We are fishermen in a flat scene.
All day long we are in love with water.
The fish are naked.
The fish are always awake.
They are the color of old spoons
The sun reaches down
but the floor is not in sight.
Only the rocks are white and green.
Who knows what goes on in the halls below?
It’s queer to meet the loon falling in
across the top of the yellow lake
like a checkered hunchback
dragging his big feet.
Only his head and neck can breathe.
He goes under yodeling
like the first mate
who sways all night in his hammock, calling
I have seen, I have seen.
Water is worse than woman.
It calls to a man to empty him.
twelve princesses dance all night,
exhausting their lovers, then giving them up.
I have known water.
I have sung all night
for the last cargo of boys.
I have sung all night
for the mouths that float back later,
one by one,
holding a lady’s worn out shoe.
Zum Todestag von Anne Sexton ein Gedicht der Mützenfalterin, hier:
No matter what life you lead
the virgin is a lovely number:
cheeks as fragile as cigarette paper,
arms and legs made of Limoges,
lips like Vin Du Rhône,
rolling her china-blue doll eyes
open and shut.
Open to say,
Good Day Mama,
and shut for the thrust
of the unicorn.
She is unsoiled.
She is as white as a bonefish.
If I could blame it all on the weather,
the snow like the cadaver’s table,
the trees turned into knitting needles,
the ground as hard as a frozen haddock,
the pond wearing its mustache of frost.
If I could blame conditions on that,
if I could blame the hearts of strangers
striding muffled down the street,
or blame the dogs, every color,
sniffing each other
and pissing on the doorstep.
If I could blame the bosses
and the presidents for
their unpardonable songs.
If I could blame it on all
the mothers and fathers of the world,
they of the lessons, the pellets of power,
they of the love surrounding you like batter.
Blame it on God perhaps?
He of the first opening
that pushed us all into our first mistakes?
No, I’ll blame it on Man
For Man is God
and man is eating the earth up
like a candy bar
and not one of them can be left alone with the ocean
for it is known he will gulp it all down.
The stars (possibly) are safe.
At least for the moment.
The stars are pears
that no one can reach,
even for a wedding.
Some women marry houses.
It’s another kind of skin; it has a heart,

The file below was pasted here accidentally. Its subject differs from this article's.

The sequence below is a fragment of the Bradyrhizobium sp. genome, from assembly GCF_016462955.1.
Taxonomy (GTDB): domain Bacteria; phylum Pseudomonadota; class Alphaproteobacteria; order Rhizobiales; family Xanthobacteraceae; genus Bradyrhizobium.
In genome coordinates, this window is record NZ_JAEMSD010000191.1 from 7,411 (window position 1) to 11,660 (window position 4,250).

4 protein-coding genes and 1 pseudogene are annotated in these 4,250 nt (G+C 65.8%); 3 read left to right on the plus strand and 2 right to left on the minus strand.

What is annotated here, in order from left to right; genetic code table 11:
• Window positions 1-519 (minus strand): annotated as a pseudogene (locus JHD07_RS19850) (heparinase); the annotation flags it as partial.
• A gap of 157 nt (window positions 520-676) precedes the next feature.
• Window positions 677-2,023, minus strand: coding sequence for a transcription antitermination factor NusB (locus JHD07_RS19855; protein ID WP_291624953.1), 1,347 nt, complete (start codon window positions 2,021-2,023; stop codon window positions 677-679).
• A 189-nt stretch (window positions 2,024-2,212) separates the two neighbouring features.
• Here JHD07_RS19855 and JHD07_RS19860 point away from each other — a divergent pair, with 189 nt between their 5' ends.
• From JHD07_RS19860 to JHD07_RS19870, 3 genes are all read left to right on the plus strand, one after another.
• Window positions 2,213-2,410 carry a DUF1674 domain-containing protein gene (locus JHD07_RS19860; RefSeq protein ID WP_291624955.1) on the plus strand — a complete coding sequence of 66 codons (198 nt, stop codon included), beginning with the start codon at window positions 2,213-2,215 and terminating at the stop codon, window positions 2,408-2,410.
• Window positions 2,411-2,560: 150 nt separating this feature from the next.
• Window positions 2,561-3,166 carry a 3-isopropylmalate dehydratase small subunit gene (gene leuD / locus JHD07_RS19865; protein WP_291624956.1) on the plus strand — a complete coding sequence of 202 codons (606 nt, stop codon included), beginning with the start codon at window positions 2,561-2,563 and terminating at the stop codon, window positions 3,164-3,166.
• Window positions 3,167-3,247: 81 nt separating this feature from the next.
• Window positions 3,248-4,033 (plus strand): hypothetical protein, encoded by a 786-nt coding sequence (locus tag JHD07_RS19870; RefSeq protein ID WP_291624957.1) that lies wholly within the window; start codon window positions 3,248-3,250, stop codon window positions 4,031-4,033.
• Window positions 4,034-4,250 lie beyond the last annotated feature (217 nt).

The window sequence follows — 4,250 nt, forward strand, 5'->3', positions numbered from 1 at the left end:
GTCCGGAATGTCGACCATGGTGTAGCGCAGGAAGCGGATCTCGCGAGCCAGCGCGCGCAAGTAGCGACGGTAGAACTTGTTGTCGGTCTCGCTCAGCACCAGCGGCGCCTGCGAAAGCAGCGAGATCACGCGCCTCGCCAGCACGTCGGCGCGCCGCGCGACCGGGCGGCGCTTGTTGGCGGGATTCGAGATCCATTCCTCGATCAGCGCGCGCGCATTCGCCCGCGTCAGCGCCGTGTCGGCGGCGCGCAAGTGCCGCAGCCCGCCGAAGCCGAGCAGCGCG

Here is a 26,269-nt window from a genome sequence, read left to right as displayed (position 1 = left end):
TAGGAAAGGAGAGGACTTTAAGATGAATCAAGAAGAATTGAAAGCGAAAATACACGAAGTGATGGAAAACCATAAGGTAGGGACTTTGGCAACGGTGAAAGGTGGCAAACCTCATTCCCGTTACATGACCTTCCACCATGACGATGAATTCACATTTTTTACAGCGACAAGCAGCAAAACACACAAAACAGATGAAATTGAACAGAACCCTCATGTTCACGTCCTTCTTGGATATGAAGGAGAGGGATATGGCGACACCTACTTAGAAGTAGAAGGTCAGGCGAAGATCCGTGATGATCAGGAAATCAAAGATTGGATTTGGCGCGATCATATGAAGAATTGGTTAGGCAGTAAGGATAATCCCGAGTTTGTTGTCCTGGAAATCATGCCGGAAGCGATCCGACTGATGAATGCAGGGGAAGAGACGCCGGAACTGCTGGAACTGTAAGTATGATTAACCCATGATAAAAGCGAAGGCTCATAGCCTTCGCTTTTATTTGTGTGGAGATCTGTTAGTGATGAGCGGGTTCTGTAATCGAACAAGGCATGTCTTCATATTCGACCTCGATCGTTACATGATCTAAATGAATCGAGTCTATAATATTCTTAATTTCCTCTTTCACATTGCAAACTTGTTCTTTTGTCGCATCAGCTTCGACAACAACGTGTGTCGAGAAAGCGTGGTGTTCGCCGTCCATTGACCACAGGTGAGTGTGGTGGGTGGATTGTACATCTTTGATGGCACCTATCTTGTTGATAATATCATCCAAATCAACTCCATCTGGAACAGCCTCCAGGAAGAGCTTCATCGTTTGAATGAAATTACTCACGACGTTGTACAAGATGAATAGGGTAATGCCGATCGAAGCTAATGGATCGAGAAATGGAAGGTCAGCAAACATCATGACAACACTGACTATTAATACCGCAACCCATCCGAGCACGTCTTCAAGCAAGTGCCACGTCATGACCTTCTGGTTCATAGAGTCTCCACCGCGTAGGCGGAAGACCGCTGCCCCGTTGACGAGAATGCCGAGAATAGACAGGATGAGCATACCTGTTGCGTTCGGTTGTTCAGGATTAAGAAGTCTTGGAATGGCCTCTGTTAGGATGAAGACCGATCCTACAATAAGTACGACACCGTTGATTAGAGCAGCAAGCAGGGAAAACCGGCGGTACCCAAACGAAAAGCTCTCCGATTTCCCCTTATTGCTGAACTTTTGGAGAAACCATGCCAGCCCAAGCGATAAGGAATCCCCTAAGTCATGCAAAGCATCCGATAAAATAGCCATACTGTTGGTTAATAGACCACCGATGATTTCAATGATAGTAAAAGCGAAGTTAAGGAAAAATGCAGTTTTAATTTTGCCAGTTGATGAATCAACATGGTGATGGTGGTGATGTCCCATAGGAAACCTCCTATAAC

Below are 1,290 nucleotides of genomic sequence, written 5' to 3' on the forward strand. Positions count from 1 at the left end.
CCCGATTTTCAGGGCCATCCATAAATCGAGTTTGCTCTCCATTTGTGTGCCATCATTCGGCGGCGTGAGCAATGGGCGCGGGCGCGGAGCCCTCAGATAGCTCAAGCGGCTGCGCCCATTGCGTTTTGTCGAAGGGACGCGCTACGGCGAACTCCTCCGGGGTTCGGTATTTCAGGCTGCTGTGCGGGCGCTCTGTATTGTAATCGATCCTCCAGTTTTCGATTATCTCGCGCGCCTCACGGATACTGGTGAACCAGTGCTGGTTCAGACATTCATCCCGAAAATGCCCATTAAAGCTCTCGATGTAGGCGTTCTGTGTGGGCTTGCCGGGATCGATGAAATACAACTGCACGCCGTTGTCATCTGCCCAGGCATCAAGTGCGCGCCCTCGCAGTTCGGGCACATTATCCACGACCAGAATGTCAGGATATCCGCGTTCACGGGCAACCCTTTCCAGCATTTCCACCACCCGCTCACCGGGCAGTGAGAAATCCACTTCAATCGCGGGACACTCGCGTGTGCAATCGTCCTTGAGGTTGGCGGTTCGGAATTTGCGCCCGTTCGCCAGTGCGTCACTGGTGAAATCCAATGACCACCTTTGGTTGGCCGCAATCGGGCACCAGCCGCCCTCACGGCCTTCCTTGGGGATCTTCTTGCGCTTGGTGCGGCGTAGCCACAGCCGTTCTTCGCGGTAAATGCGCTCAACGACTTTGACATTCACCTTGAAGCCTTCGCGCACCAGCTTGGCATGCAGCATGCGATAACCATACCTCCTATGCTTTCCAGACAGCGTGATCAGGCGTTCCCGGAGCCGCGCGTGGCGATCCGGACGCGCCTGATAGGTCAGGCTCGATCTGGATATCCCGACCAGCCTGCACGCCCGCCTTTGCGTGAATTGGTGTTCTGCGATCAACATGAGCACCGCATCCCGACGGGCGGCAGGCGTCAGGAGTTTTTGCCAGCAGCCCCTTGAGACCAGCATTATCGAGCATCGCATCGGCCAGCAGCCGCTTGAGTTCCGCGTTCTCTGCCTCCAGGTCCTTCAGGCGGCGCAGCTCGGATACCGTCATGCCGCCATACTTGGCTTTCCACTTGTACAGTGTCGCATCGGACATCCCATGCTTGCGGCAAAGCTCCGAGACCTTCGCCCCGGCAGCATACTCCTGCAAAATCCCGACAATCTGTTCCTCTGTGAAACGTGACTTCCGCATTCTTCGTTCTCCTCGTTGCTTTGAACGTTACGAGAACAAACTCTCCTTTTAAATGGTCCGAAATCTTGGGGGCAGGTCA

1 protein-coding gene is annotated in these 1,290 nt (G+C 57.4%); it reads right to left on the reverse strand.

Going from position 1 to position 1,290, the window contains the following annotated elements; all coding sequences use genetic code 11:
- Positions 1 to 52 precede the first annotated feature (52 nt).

a mouth, a liver and bowel movements.
The walls are permanent and pink.
See how she sits on her knees all day,
faithfully washing herself down.
Men enter by force, drawn back like Jonah
into their fleshy mothers.
A woman is her mother.
That’s the main thing.
I am in the middle of a flight to St. Louis to give a reading. I was reading a New Yorker story that made me think of my mother and all alone in the seat I whispered to her „I know, Mother, I know.“ (Found a pen!) And I thought of you — someday flying somewhere all alone and me dead perhaps and you wishing to speak to me.
And I want to speak back. (Linda, maybe it won’t be flying, maybe it will be at your own kitchen table drinking tea some afternoon when you are 40. Anytime.) — I want to say back.
1. I love you.
2. You never let me down
3. I know. I was there once. I too, was 40 and with a dead mother who I needed still.
This is my message to the 40-year-old Linda. No matter what happens you were always my bobolink, my special Linda Gray. Life is not easy. It is awfully lonely. I know that. Now you too know it — wherever you are, Linda, talking to me. But I’ve had a good life — I wrote unhappy — but I lived to the hilt. You too, Linda — Live to the HILT! To the top. I love you, 40-year old Linda, and I love what you do, what you find, what you are! — Be your own woman. Belong to those you love. Talk to my poems, and talk to your heart — I’m in both: if you need me. I lied, Linda. I did love my mother and she loved me. She never held me but I miss her, so that I have to deny I ever loved her — or she me! Silly Anne! So there!
God has a brown voice,
as soft and full as beer.
Eleanor, who is more beautiful than my mother,
is standing in her kitchen talking
and I am breathing in my cigarettes like poison.
She stands in her lemon-colored sun dress
motioning to God with her wet hands
glossy from the washing of egg plates.
She tells him! She tells him like a drunk
who doesn’t need to see to talk.
It’s casual but friendly.
God is as close as the ceiling.
Though no one can ever know,
I don’t think he has a face.
He had a face when I was six and a half.
Now he is large, covering up the sky
like a great resting jellyfish.
When I was eight I thought the dead people
stayed up there like blimps.
Now my chair is as hard as a scarecrow
and outside the summer flies sing like a choir.
Eleanor, before he leaves tell him…
Oh Eleanor, Eleanor,
tell him before death uses you up.